3 Important Steps to Succeed in a Hybrid Work Environment 

The working world is in motion. Change is inevitable. Evolve or repeat. These phrases remind business leaders, teams, and individuals that the work environment will never be the same. And it’s going to be hybrid.

According to a global survey conducted by Asana, nearly 50% of knowledge workers prefer to do skilled work at home. Almost half of the respondents also see the office as a social space where interpersonal work happens. These include onboardings, 1:1 meetings, planning, and training and development.

Workers of the world have spoken: they prefer focus time at home and the social aspect of the office. Shifting to hybrid work, of course, won’t be easy, but we’ve seen a glimpse of it in the COVID-19 era.

The hybrid work scheme is also not without flaws. So here are some tips to follow based on the challenges that companies and workers may face during the transition.

Get the Office Location Right

Remote working made employees realize they can do more with their time. More importantly, it allowed them to escape the tiring commutes. In Metro Manila, traffic takes a toll on one’s wellness and productivity. But with hybrid work in effect, employees could hit the refresh button on their wellness regimen.

Based on the global survey, the actual time spent on commutes is two hours. But for workers, they want this to be cut down to one hour. Flexible working in itself can reduce commuter stress. But to take it a higher notch, businesses could choose to set up highly accessible offices. 

Leasing activities have been strong in central business districts, which are among the most accessible workplaces in the metro. In these office locations, many employees will be encouraged to embrace active transportation because transit networks are easy to locate. Large companies may also consider CBDs and nearby areas if they are to offer support in relocating employees. 

Allowing workers to have a say in their on-site schedule will also help them avoid heavy traffic times in the morning or evening.

Know Your Hybrid Work Model Options

In the case of hybrid work preparation, the mantra “location, location, location” remains crucial. But it’s not just about the physical office.

For employees, it’s also about knowing where they should work on specific days of the week. One of the most popular hybrid work models adopted worldwide is the “three-two model,” which means three days in the office and two days at home. 

Leaders and team members may also explore other models, such as the following: 

  • Office-first model: requires employees to be more present in the office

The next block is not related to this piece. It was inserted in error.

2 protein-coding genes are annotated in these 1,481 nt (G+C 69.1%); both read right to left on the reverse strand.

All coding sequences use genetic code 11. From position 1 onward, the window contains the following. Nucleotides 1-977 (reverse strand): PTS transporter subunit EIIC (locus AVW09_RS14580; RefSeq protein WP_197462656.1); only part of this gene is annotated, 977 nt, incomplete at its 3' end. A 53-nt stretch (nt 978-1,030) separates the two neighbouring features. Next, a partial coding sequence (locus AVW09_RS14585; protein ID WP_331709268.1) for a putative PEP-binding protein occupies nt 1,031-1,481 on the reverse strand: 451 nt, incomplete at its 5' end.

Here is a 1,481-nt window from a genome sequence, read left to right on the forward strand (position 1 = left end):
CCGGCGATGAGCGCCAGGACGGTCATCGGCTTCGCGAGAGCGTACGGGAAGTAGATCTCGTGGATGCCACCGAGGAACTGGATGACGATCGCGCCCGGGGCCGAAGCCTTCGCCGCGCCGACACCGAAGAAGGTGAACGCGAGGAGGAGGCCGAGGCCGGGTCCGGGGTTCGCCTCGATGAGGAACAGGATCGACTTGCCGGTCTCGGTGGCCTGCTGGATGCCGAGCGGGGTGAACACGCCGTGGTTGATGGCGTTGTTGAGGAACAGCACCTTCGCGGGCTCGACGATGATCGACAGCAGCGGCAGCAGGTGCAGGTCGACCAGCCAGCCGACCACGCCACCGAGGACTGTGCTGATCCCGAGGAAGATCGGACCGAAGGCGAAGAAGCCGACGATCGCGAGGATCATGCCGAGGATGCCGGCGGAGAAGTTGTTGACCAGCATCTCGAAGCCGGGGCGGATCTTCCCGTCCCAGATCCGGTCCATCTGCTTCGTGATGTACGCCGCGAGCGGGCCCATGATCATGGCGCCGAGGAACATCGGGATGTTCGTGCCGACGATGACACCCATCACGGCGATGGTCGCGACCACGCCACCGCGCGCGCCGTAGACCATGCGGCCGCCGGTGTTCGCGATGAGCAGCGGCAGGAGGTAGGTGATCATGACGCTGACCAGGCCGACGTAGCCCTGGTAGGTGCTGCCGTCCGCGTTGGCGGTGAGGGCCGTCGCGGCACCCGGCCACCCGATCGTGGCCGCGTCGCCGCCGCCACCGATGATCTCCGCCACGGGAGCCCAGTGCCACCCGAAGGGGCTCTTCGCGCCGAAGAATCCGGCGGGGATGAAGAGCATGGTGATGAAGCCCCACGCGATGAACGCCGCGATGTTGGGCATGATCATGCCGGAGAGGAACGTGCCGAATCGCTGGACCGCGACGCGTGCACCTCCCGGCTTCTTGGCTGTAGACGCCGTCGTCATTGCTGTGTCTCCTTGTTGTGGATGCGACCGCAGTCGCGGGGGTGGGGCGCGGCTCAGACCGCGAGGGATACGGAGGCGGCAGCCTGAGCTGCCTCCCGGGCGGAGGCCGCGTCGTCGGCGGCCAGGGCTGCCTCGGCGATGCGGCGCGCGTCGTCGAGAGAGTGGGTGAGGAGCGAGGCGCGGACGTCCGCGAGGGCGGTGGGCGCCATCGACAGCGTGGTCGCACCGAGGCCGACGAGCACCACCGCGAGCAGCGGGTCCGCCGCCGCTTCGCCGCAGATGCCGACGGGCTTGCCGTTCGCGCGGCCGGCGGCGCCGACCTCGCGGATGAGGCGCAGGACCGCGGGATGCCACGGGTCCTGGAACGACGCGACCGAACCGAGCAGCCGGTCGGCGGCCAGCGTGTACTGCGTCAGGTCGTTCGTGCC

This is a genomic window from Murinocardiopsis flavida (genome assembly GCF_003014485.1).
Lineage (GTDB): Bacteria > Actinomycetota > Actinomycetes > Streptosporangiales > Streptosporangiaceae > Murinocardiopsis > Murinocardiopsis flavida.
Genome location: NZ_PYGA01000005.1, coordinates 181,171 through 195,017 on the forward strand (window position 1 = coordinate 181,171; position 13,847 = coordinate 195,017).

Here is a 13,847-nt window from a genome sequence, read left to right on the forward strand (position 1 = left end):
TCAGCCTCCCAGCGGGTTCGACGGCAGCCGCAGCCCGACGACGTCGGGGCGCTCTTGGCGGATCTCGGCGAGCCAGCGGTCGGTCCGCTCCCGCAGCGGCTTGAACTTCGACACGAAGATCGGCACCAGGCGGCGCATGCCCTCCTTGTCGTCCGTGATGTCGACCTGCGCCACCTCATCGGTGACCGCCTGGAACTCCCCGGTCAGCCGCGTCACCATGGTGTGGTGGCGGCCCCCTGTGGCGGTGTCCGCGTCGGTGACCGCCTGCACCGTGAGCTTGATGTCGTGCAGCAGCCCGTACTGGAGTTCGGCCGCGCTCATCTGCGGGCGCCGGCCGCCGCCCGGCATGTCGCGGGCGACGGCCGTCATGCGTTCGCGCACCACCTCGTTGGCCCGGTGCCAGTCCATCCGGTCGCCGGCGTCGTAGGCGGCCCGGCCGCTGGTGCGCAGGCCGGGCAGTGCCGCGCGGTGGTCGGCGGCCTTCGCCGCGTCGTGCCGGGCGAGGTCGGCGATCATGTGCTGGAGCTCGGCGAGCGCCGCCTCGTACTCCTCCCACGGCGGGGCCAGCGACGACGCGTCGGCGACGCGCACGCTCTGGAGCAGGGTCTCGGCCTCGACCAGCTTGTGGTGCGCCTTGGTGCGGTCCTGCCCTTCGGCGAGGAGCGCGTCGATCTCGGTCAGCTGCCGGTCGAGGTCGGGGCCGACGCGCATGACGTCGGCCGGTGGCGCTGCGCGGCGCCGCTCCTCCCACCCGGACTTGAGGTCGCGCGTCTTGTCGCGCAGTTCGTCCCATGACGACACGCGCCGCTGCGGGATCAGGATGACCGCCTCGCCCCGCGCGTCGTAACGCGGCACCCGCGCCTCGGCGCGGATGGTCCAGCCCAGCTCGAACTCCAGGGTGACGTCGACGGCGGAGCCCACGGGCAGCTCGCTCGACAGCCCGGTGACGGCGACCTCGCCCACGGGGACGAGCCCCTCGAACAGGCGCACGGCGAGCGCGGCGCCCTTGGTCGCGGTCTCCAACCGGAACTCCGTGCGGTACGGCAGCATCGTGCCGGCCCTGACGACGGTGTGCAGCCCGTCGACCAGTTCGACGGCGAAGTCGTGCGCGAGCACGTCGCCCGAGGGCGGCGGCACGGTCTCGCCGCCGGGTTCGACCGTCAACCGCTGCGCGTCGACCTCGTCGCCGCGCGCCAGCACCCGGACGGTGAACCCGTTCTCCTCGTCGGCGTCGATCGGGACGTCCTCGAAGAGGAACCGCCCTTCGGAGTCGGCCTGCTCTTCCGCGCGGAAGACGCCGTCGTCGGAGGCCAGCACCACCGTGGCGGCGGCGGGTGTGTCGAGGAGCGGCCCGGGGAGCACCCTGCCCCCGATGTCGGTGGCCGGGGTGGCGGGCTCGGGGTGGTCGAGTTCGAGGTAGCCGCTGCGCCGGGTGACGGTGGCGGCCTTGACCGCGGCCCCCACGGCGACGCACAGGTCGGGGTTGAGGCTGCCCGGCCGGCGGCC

• Remote-first model: offices are mostly used for meetings and face-to-face discussions
  • Split-week model: assigns specific days for on-site and remote work 
  • Week-by-week model: employees to work onsite for a week and work remotely in the next

When choosing the right work model, leaders need to assess the activities and goals of employees or teams. From there, decide the best days for them to be in the office or at home. 

Wherever You Work, Learn to Prioritize Focus

Prioritizing focus is the way to unlock high levels of productivity. This reminder goes out to both leaders and team members, so the change could be structural. 

According to the Asana survey, some of the barriers to productivity include unnecessary meetings and the many apps and notifications that make it difficult to focus on meetings or other tasks. 

On an organizational level, the change can start with making tools or apps more connected. Otherwise, they can slow things down and make it hard to track progress. Meanwhile, to avoid meeting overload, each meeting’s purpose, length, and attendees must be considered before setting it up. For meetings with no consequences when not attended, it’s best to cancel them for good. 

Individually, whether at home or in the office, here are some productivity tips to follow:

  • Make your workplaces look as similar as possible. This helps make the transition easier and avoid wasting time adjusting or mentally reorienting yourself. 
  • Maintain boundaries at work and home. Respect your working hours and use them as a guide on your clear start and finish times at work. Lack of clarity can lead to burnout, which is unfortunately believed as the cost of being successful. 
  • Schedule recovery periods. For micro-breaks, consider trying the Pomodoro Technique. On a macro level, you can schedule a day every week that’s off-limits to work or a week or month-long break every year. 

These tips emphasize the need for leaders and employees to be physically, structurally, and mentally prepared for a hybrid environment. The future of work is here. And for you to meet its demands, the time to act is now. 

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